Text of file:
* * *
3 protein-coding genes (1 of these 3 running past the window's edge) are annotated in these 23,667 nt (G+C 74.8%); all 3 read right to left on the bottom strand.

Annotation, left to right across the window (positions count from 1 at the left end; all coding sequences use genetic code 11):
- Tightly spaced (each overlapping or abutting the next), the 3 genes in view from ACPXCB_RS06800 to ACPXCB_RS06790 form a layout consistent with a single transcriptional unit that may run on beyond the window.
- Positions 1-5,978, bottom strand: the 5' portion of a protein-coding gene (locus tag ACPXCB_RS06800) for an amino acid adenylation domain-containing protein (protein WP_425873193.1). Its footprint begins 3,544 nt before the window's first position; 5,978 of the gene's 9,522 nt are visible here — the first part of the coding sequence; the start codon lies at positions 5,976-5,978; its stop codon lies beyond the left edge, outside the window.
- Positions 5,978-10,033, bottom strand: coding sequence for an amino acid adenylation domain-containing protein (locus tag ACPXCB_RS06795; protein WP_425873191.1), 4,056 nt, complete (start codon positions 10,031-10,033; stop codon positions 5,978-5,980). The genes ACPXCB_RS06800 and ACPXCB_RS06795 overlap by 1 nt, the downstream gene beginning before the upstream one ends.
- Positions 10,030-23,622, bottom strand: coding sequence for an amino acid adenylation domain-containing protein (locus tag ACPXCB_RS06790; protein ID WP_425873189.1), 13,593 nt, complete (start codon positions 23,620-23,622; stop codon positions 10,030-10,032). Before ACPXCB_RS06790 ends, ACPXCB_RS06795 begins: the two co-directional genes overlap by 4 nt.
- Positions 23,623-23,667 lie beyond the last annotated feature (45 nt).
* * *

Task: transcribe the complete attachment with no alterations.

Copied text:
3 protein-coding genes (1 of these 3 running past the window's edge) are annotated in these 23,667 nt (G+C 74.8%); all 3 read right to left on the bottom strand.

Annotation, left to right across the window (positions count from 1 at the left end; all coding sequences use genetic code 11):
- Tightly spaced (each overlapping or abutting the next), the 3 genes in view from ACPXCB_RS06800 to ACPXCB_RS06790 form a layout consistent with a single transcriptional unit that may run on beyond the window.
- Positions 1-5,978, bottom strand: the 5' portion of a protein-coding gene (locus tag ACPXCB_RS06800) for an amino acid adenylation domain-containing protein (protein WP_425873193.1). Its footprint begins 3,544 nt before the window's first position; 5,978 of the gene's 9,522 nt are visible here — the first part of the coding sequence; the start codon lies at positions 5,976-5,978; its stop codon lies beyond the left edge, outside the window.
- Positions 5,978-10,033, bottom strand: coding sequence for an amino acid adenylation domain-containing protein (locus tag ACPXCB_RS06795; protein WP_425873191.1), 4,056 nt, complete (start codon positions 10,031-10,033; stop codon positions 5,978-5,980). The genes ACPXCB_RS06800 and ACPXCB_RS06795 overlap by 1 nt, the downstream gene beginning before the upstream one ends.
- Positions 10,030-23,622, bottom strand: coding sequence for an amino acid adenylation domain-containing protein (locus tag ACPXCB_RS06790; protein ID WP_425873189.1), 13,593 nt, complete (start codon positions 23,620-23,622; stop codon positions 10,030-10,032). Before ACPXCB_RS06790 ends, ACPXCB_RS06795 begins: the two co-directional genes overlap by 4 nt.
- Positions 23,623-23,667 lie beyond the last annotated feature (45 nt).